Build Up State Parties

One of the most important electoral trends of the last generation is the nationalization of state politics. Whereas state elections used to be fought on their own terms—Democratic state legislators could regularly win in districts that voted for Republican presidential candidates, and GOP governors could win in states that gave their electoral college votes to the Democrats—the steady rise in straight-ticket voting (driven in part by voters’ increasing antipathy toward the opposing party) means that, to quote a recent political science paper, “all politics is national.” The once-robust distinction between state and national politics is collapsing.

One cause (and consequence) of this trend is the deterioration of state-level political parties. In an in-depth report for Brookings, Raymond La Raja and Jonathan Rauch argue that state parties are weaker than ever before, in large part because of the legacy of McCain-Feingold (the 2002 campaign finance overhaul), which turned them into “the most regulated entities in campaign finance.” A number of party officials interviewed in the Brookings report echoed this sentiment:

• “We believe we are fighting for our lives in the current legal and judicial framework, and the super PACs and c(4)s [outside groups] really present a direct threat to the state parties’ existence” (southern Republican)

• “I think the state parties will continue to decline because of all the legal restraints we have unless people really concentrate on how to strengthen them” (southern Democrat)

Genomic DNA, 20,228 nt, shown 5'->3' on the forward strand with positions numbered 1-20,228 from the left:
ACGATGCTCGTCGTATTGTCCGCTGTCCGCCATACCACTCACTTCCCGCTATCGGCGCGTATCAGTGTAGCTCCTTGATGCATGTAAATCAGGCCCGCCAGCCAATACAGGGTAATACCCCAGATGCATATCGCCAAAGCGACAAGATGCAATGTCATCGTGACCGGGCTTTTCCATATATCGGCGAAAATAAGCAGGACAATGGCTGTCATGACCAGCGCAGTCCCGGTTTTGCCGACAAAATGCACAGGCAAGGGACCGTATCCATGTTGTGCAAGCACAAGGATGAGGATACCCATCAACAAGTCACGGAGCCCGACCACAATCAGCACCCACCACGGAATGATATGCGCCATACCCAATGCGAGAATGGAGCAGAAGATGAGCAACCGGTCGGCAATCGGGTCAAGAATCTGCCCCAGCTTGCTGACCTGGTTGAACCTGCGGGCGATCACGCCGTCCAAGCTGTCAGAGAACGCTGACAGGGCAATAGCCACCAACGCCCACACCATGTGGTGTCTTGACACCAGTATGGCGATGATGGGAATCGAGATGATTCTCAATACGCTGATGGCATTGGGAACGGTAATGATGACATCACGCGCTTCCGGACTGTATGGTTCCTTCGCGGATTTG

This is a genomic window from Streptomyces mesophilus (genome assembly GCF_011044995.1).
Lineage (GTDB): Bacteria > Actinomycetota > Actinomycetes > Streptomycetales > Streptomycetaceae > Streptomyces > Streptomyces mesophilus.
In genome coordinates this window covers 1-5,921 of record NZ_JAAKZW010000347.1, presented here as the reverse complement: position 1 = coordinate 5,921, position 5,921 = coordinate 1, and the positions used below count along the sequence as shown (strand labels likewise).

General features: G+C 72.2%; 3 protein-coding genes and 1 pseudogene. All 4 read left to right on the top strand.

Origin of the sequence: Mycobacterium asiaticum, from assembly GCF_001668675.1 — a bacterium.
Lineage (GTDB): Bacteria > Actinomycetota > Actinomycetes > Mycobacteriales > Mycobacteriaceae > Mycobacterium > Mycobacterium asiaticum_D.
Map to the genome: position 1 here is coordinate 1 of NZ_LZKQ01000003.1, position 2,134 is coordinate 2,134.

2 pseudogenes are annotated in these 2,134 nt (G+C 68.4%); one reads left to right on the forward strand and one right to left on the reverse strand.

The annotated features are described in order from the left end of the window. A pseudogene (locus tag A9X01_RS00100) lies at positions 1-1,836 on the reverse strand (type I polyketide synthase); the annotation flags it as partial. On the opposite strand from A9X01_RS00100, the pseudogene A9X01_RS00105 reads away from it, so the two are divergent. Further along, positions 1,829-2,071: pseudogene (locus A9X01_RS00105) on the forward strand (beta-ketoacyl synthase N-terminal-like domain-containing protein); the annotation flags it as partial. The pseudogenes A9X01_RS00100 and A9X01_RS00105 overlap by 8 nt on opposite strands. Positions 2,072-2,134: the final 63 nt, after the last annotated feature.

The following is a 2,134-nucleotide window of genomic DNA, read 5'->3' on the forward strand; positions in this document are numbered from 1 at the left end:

• “The internal conversation we’ve been having is, how do we keep state parties alive? Campaign-finance reform has hurt us to the point where we’re almost disabled in many states” (mountain Democrat)

The fixes La Raja and Rauch offer—specifically, lifting contribution limits for state parties and softening some regulatory and reporting barriers—deserve a careful look from policymakers. At a time when the agendas of both major parties seem stale, institutional party’s agendas seem stale—and, indeed, when one of those parties may be undergoing an historic realignment—we should be doing everything we can to encourage sub-national political innovation. Strong state parties are an excellent vehicle for Republican and Democratic politicians at the state level to try new policies, and build new coalitions, without the constraints imposed on them by their national brands. Federalism has always been one of our nation’s greatest assets; perhaps it can help lead us out of this current period of political discontent.

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